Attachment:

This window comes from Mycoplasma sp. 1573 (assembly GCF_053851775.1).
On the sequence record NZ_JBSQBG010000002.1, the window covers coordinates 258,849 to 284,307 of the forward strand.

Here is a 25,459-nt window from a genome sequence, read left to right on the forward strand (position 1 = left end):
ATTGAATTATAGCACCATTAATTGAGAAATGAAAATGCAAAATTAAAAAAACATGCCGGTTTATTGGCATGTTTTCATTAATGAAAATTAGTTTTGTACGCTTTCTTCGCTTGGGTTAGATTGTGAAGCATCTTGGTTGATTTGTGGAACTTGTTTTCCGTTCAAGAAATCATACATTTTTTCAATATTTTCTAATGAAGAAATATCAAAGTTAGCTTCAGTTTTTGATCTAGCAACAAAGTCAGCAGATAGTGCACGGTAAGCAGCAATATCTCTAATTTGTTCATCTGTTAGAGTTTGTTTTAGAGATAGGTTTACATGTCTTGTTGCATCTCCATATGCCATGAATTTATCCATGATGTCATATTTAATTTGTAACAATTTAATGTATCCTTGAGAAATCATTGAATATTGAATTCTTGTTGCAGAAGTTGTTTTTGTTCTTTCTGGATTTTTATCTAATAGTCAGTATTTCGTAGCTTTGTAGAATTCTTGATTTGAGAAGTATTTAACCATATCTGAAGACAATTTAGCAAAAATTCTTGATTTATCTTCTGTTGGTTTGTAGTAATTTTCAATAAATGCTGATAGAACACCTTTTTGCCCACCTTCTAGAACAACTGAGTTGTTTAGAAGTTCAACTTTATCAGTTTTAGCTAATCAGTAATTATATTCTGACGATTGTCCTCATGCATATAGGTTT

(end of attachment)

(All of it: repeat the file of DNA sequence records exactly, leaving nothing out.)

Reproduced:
This window comes from Mycoplasma sp. 1573 (assembly GCF_053851775.1).
On the sequence record NZ_JBSQBG010000002.1, the window covers coordinates 258,849 to 284,307 of the forward strand.

Here is a 25,459-nt window from a genome sequence, read left to right on the forward strand (position 1 = left end):
ATTGAATTATAGCACCATTAATTGAGAAATGAAAATGCAAAATTAAAAAAACATGCCGGTTTATTGGCATGTTTTCATTAATGAAAATTAGTTTTGTACGCTTTCTTCGCTTGGGTTAGATTGTGAAGCATCTTGGTTGATTTGTGGAACTTGTTTTCCGTTCAAGAAATCATACATTTTTTCAATATTTTCTAATGAAGAAATATCAAAGTTAGCTTCAGTTTTTGATCTAGCAACAAAGTCAGCAGATAGTGCACGGTAAGCAGCAATATCTCTAATTTGTTCATCTGTTAGAGTTTGTTTTAGAGATAGGTTTACATGTCTTGTTGCATCTCCATATGCCATGAATTTATCCATGATGTCATATTTAATTTGTAACAATTTAATGTATCCTTGAGAAATCATTGAATATTGAATTCTTGTTGCAGAAGTTGTTTTTGTTCTTTCTGGATTTTTATCTAATAGTCAGTATTTCGTAGCTTTGTAGAATTCTTGATTTGAGAAGTATTTAACCATATCTGAAGACAATTTAGCAAAAATTCTTGATTTATCTTCTGTTGGTTTGTAGTAATTTTCAATAAATGCTGATAGAACACCTTTTTGCCCACCTTCTAGAACAACTGAGTTGTTTAGAAGTTCAACTTTATCAGTTTTAGCTAATCAGTAATTATATTCTGACGATTGTCCTCATGCATATAGGTTT